This is only the fourth woman-on-a-journey movie we’ve seen in the past year, and only the third that involved actual walking, but this is the first one to feature naked Reese Witherspoon. The other three were On My Way with Catherine Deneuve (she drove), Redwood Highway with Shirley Knight, and Tracks with Mia Wasikowska. It’s the last that has the most in common with Wild, and not just because Mia also got naked.
In Tracks—based on a true story, like Wild—a woman walks across the desert because she’s troubled, to some degree or another. Tracks is interesting despite not going into the details much. Wild is the opposite: The whole thing is a search for “why"s.
Why does she have to do this? Why did she do all those drugs and have all that anonymous sex? Why is Reese Witherspoon still playing teens and 20-somethings?
The Boy, who wouldn’t know Ms. Witherspoon from any other big turn-of-the-century actress (having only seen her in Mud) leaned in at one point to say "She’s, like, in her thirties or something, right?” during one of the scenes where she was playing a college student. (I think she’s gotten better looking with age, but she doesn’t look young.)
It’s important because the age at which one has this sort of life crisis pretty dramatically impacts how we feel about the character. The movie’s flashbacks are kind of confusing because they’re not in order and they completely omit certain things, like Cheryl’s marriage, except in terms of the wreckage she’s made of it.
But the other thing the Boy whispered to me, early on, was something like “I’m not hating my life choices,” which is fairly high praise given that this is the sort of movie that could be awful. In fact from the trailers, it could hardly not be awful, since they cast it as sort of an Eat, Pray, Love thing where an awful woman finds excuses for being awful, and finds it’s mostly other awful people’s fault.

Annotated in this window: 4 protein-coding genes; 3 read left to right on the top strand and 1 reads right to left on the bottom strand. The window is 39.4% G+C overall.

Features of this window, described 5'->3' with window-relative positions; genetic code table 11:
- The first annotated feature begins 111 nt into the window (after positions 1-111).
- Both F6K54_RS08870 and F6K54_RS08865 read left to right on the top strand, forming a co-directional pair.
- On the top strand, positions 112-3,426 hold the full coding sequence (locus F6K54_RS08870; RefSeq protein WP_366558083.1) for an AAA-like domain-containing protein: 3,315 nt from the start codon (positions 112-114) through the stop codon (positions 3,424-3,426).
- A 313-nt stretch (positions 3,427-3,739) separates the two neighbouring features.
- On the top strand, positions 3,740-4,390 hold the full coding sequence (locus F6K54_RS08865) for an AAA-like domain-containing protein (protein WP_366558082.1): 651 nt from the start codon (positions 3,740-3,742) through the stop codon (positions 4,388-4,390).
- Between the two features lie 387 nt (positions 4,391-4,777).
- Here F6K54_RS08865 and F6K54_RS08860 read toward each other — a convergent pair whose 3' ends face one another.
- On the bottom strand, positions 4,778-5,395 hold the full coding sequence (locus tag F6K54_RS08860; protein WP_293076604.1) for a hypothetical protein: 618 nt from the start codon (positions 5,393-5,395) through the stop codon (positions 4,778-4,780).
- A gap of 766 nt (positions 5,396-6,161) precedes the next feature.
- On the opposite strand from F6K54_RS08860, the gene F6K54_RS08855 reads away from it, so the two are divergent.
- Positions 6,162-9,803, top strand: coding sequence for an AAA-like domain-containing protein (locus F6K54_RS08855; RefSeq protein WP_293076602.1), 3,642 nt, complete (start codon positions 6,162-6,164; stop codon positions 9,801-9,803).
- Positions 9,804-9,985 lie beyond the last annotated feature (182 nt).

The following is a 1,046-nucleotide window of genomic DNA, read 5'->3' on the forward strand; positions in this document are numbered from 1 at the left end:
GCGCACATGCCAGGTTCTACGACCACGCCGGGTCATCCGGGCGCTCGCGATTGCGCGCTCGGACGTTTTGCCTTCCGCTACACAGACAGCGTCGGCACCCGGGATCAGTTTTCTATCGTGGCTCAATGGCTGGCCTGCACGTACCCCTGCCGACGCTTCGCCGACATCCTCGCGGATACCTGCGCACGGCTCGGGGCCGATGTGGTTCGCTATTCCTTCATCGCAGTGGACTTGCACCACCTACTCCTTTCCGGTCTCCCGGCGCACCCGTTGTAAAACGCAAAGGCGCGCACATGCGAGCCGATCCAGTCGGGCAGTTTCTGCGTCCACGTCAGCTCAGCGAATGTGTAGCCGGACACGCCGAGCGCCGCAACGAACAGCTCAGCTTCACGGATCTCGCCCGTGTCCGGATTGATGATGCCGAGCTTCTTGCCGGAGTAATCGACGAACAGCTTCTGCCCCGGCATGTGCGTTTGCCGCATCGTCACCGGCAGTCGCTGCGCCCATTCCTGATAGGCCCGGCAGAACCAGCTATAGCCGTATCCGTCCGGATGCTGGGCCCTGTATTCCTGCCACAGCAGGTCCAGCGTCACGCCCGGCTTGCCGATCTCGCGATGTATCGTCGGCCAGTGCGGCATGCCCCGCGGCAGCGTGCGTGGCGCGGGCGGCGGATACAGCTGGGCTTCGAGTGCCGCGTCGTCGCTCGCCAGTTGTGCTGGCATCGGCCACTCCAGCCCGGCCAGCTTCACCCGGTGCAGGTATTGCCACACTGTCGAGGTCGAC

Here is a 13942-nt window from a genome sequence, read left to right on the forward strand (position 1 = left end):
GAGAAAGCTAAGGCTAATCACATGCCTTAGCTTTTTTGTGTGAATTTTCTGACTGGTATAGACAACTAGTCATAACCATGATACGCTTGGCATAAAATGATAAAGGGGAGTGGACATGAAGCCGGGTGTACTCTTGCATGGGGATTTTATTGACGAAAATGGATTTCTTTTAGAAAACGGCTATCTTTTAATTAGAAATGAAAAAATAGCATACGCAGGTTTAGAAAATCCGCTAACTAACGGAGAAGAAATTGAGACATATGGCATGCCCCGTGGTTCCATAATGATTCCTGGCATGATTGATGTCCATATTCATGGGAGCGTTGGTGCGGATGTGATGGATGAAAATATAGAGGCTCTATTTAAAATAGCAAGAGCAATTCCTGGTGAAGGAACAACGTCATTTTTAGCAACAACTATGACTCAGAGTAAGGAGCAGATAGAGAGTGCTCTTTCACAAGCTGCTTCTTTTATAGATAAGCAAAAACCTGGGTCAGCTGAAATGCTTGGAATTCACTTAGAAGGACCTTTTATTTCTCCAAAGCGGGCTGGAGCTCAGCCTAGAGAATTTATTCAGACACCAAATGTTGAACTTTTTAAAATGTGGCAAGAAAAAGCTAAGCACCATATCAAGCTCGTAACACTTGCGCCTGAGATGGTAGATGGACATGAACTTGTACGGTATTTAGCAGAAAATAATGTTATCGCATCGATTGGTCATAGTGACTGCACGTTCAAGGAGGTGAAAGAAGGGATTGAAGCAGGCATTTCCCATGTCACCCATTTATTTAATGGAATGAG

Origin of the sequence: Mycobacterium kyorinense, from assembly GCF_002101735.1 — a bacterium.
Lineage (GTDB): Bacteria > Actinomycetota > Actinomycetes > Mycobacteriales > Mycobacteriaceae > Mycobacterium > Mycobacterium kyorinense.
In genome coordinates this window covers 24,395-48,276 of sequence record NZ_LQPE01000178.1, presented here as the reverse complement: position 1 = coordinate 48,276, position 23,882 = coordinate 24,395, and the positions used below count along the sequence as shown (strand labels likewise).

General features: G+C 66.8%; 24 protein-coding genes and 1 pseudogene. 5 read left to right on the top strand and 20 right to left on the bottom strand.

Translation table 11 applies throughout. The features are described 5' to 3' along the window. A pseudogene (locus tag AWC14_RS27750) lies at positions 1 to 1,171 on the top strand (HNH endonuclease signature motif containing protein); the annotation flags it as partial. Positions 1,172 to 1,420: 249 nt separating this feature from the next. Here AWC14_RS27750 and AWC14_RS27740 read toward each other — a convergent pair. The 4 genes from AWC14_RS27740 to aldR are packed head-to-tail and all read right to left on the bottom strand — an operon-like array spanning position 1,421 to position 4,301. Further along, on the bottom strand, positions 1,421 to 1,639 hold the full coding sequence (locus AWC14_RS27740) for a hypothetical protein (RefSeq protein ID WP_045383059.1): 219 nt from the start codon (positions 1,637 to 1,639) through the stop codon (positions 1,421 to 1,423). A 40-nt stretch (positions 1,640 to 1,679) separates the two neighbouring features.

(N.B., I’m guessing since I wouldn’t go see Eat, Pray, Love with your eyeballs.)
Still, it works. Mostly.
Why? I think because it’s mostly free of bullshit. There are times when our heroine seems to blame her bad behavior on her mother’s death, e.g., but in the end she seems to find—well, I don’t know, maybe the ending is bullshit, but I guess it worked for her.
This brings me back to Tracks, which works because the journey is the point. This is true of Wild as well, even though there’s all this supporting material. And, frankly, it works because Witherspoon is good. But this has always been in her wheelhouse: Good-hearted characters who are flawed, even highly flawed, but still appealing.
She has to carry the movie, and pretty much does. Laura Dern has really the only other serious role in the movie as her mother, and the two play off each other as mother-and-daughter perfectly (despite only being less than ten years apart *kaff*). This part works very well, because we see Cheryl at her worst in a lot of ways, but in a way that is more relatable, perhaps, than the drug addiction/promiscuity thing.
Your mileage may vary, of course.
Screenwriter Nick Hornby (About A Boy, An Education) and director Jean-Marc Valleé (Dallas Buyer’s Club) have done a good job here, as did producer Reese Witherspoon in sponsoring a project that showcased her talents.